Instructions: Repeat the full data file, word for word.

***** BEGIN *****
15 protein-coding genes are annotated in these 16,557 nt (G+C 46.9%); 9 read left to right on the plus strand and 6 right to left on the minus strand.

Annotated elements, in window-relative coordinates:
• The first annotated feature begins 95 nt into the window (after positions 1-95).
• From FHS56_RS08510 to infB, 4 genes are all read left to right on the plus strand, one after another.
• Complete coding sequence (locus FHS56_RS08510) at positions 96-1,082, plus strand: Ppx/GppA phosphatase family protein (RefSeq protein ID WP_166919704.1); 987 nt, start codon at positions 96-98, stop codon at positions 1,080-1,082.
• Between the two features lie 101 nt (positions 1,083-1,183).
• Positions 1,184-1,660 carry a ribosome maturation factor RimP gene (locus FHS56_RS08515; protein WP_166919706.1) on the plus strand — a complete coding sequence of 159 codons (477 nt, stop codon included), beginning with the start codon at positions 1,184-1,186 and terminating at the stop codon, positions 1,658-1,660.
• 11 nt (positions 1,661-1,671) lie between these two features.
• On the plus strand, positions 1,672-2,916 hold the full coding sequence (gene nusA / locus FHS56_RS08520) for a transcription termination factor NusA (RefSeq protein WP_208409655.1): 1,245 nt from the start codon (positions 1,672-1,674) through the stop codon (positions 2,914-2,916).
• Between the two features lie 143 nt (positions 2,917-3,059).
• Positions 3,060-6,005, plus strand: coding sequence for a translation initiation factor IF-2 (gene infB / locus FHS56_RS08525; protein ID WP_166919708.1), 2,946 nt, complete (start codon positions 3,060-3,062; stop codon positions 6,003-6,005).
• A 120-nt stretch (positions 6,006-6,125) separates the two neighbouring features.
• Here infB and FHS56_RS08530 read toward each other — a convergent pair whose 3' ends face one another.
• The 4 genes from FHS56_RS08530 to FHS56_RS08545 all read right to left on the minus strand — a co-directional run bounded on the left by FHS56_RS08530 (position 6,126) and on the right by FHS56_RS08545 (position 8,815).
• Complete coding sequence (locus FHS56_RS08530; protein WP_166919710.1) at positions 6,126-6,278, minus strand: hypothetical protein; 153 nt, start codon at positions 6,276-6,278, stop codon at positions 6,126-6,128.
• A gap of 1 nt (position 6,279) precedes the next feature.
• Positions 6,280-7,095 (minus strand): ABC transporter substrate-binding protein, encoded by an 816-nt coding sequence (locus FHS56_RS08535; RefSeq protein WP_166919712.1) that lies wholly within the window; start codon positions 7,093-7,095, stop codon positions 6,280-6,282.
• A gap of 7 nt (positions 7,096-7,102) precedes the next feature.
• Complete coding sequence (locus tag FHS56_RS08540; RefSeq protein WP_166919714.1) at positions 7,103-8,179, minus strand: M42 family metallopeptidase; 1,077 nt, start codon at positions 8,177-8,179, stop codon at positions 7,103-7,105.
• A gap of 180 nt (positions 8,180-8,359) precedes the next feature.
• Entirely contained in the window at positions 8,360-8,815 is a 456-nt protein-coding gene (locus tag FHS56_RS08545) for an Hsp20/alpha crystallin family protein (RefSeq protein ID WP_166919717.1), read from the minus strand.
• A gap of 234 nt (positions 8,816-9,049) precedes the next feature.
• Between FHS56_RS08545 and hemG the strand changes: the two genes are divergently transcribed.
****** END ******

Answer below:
15 protein-coding genes are annotated in these 16,557 nt (G+C 46.9%); 9 read left to right on the plus strand and 6 right to left on the minus strand.

Annotated elements, in window-relative coordinates:
• The first annotated feature begins 95 nt into the window (after positions 1-95).
• From FHS56_RS08510 to infB, 4 genes are all read left to right on the plus strand, one after another.
• Complete coding sequence (locus FHS56_RS08510) at positions 96-1,082, plus strand: Ppx/GppA phosphatase family protein (RefSeq protein ID WP_166919704.1); 987 nt, start codon at positions 96-98, stop codon at positions 1,080-1,082.
• Between the two features lie 101 nt (positions 1,083-1,183).
• Positions 1,184-1,660 carry a ribosome maturation factor RimP gene (locus FHS56_RS08515; protein WP_166919706.1) on the plus strand — a complete coding sequence of 159 codons (477 nt, stop codon included), beginning with the start codon at positions 1,184-1,186 and terminating at the stop codon, positions 1,658-1,660.
• 11 nt (positions 1,661-1,671) lie between these two features.
• On the plus strand, positions 1,672-2,916 hold the full coding sequence (gene nusA / locus FHS56_RS08520) for a transcription termination factor NusA (RefSeq protein WP_208409655.1): 1,245 nt from the start codon (positions 1,672-1,674) through the stop codon (positions 2,914-2,916).
• Between the two features lie 143 nt (positions 2,917-3,059).
• Positions 3,060-6,005, plus strand: coding sequence for a translation initiation factor IF-2 (gene infB / locus FHS56_RS08525; protein ID WP_166919708.1), 2,946 nt, complete (start codon positions 3,060-3,062; stop codon positions 6,003-6,005).
• A 120-nt stretch (positions 6,006-6,125) separates the two neighbouring features.
• Here infB and FHS56_RS08530 read toward each other — a convergent pair whose 3' ends face one another.
• The 4 genes from FHS56_RS08530 to FHS56_RS08545 all read right to left on the minus strand — a co-directional run bounded on the left by FHS56_RS08530 (position 6,126) and on the right by FHS56_RS08545 (position 8,815).
• Complete coding sequence (locus FHS56_RS08530; protein WP_166919710.1) at positions 6,126-6,278, minus strand: hypothetical protein; 153 nt, start codon at positions 6,276-6,278, stop codon at positions 6,126-6,128.
• A gap of 1 nt (position 6,279) precedes the next feature.
• Positions 6,280-7,095 (minus strand): ABC transporter substrate-binding protein, encoded by an 816-nt coding sequence (locus FHS56_RS08535; RefSeq protein WP_166919712.1) that lies wholly within the window; start codon positions 7,093-7,095, stop codon positions 6,280-6,282.
• A gap of 7 nt (positions 7,096-7,102) precedes the next feature.
• Complete coding sequence (locus tag FHS56_RS08540; RefSeq protein WP_166919714.1) at positions 7,103-8,179, minus strand: M42 family metallopeptidase; 1,077 nt, start codon at positions 8,177-8,179, stop codon at positions 7,103-7,105.
• A gap of 180 nt (positions 8,180-8,359) precedes the next feature.
• Entirely contained in the window at positions 8,360-8,815 is a 456-nt protein-coding gene (locus tag FHS56_RS08545) for an Hsp20/alpha crystallin family protein (RefSeq protein ID WP_166919717.1), read from the minus strand.
• A gap of 234 nt (positions 8,816-9,049) precedes the next feature.
• Between FHS56_RS08545 and hemG the strand changes: the two genes are divergently transcribed.